Figure 4: Business, government and society linkage in combating corruption


Lobby for change to improve Government

Policy makers Politicians Academics NGOs

Attract businesses

Government
(reelection)

Society
(improve standard of living)

There are two key sets of advantages of monitoring corruption through the MTI rather than the existing CPI. First, the metrics of corruption and measurement methodology in the MTI are consistent and tailored to be sensitive to Malaysias circumstances. Unlike the CPI, the general set of data sources in the MTI will not change from year to yearthe focus will be on internal changes in a single country over time. This will enable rigorous time-series tracking, which will not only facilitate accurate policy and business forecasts, but also boost Malaysias international credibility as a state serious about transparency and as a conscientious location for investment. Another central advantage to the CPI is that the composite nature of its measurement offers a far more nuancedand, hence, far more actionablepicture of corruption in Malaysia. Some of the most useful insights from this composite index will come from comparisons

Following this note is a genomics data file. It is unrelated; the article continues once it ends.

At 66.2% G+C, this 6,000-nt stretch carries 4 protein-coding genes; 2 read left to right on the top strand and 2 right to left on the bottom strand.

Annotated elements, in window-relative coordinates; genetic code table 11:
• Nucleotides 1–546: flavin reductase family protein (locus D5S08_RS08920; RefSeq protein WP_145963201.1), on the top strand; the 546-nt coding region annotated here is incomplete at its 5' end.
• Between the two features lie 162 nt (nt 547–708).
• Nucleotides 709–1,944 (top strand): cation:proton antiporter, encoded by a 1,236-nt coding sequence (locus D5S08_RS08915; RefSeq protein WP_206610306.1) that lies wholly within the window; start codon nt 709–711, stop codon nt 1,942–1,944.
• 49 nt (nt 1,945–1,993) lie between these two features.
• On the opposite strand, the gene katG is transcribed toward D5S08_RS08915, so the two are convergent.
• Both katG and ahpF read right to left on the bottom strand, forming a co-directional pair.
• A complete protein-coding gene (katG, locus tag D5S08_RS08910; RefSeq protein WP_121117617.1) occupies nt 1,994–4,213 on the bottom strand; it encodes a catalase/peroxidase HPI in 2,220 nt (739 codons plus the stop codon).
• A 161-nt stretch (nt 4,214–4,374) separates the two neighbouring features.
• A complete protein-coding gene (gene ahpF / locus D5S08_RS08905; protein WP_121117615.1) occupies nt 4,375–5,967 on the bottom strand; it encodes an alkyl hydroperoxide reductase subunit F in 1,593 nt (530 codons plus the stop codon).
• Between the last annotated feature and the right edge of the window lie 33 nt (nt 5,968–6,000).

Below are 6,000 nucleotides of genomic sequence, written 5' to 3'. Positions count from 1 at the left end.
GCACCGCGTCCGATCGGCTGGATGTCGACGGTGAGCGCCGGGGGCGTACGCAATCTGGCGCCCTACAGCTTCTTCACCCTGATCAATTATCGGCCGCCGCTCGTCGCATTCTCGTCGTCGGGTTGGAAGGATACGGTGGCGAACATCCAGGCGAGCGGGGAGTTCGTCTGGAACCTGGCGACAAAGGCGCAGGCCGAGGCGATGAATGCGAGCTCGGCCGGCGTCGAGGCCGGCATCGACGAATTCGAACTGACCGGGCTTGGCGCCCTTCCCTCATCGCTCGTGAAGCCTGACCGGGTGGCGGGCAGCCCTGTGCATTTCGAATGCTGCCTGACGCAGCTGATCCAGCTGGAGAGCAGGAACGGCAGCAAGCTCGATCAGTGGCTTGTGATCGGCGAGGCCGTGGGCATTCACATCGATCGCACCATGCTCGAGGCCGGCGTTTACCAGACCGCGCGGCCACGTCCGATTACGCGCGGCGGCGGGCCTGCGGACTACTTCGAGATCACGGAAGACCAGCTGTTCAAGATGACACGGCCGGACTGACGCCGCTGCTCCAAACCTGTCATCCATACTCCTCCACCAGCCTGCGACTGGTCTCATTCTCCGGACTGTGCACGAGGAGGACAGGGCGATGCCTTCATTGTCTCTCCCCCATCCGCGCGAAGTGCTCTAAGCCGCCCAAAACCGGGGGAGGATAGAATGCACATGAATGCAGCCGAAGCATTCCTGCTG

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between the different components, and also against the international benchmark of the CPI. For example, if the anticorruption action score does not show any increase in the volume of corruption cases, but the corruption-reporting website shows a spike in the number of cases reported, this may signal to policy-makers that legal enforcement against corruption should be enhanced, and to NGOs that whistle-blowing awareness campaigns may be expedient. Alternatively, if all three MTI components show that corruption is on a downward trend in Malaysia but the CPI does not show any similar decline, politicians and business leaders may realise a need to be more proactive about demonstrating Malaysias improved transparency to potential foreign investors. Besides all this, there will room for rich analysis of causes and linkages by the academics who work with disaggregated data from the public perceptions survey, especially when tracked in tandem with local authorities data from the anticorruption action component and the anecdotal evidence from the corruption-reporting portal. Ultimately and indirectly, all members of society stand to benefit from concerted action against corruption. Combating corruption in Malaysia encapsulates formidable challenges but real rewards. It is both a moral and economic imperative, and can be greatly enhanced through the refined benchmarking of the MTI.